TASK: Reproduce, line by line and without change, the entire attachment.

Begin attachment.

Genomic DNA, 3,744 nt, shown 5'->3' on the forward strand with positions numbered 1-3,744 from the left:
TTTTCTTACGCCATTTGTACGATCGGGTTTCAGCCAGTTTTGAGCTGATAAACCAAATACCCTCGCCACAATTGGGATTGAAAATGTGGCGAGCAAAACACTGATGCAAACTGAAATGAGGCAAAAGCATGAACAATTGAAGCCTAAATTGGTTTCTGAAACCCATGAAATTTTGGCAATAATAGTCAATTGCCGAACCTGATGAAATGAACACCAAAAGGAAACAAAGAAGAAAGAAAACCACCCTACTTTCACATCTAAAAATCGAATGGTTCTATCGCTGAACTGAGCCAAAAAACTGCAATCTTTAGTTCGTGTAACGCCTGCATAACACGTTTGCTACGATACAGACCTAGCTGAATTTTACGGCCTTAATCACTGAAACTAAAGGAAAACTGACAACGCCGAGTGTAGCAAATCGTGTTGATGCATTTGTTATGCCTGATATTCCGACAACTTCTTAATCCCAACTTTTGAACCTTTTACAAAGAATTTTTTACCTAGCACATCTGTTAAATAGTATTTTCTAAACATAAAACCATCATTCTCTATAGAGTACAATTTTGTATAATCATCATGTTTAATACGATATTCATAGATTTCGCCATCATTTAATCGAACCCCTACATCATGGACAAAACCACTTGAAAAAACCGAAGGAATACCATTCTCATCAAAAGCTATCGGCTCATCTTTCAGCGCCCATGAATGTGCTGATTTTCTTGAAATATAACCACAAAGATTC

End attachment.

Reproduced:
Genomic DNA, 3,744 nt, shown 5'->3' on the forward strand with positions numbered 1-3,744 from the left:
TTTTCTTACGCCATTTGTACGATCGGGTTTCAGCCAGTTTTGAGCTGATAAACCAAATACCCTCGCCACAATTGGGATTGAAAATGTGGCGAGCAAAACACTGATGCAAACTGAAATGAGGCAAAAGCATGAACAATTGAAGCCTAAATTGGTTTCTGAAACCCATGAAATTTTGGCAATAATAGTCAATTGCCGAACCTGATGAAATGAACACCAAAAGGAAACAAAGAAGAAAGAAAACCACCCTACTTTCACATCTAAAAATCGAATGGTTCTATCGCTGAACTGAGCCAAAAAACTGCAATCTTTAGTTCGTGTAACGCCTGCATAACACGTTTGCTACGATACAGACCTAGCTGAATTTTACGGCCTTAATCACTGAAACTAAAGGAAAACTGACAACGCCGAGTGTAGCAAATCGTGTTGATGCATTTGTTATGCCTGATATTCCGACAACTTCTTAATCCCAACTTTTGAACCTTTTACAAAGAATTTTTTACCTAGCACATCTGTTAAATAGTATTTTCTAAACATAAAACCATCATTCTCTATAGAGTACAATTTTGTATAATCATCATGTTTAATACGATATTCATAGATTTCGCCATCATTTAATCGAACCCCTACATCATGGACAAAACCACTTGAAAAAACCGAAGGAATACCATTCTCATCAAAAGCTATCGGCTCATCTTTCAGCGCCCATGAATGTGCTGATTTTCTTGAAATATAACCACAAAGATTC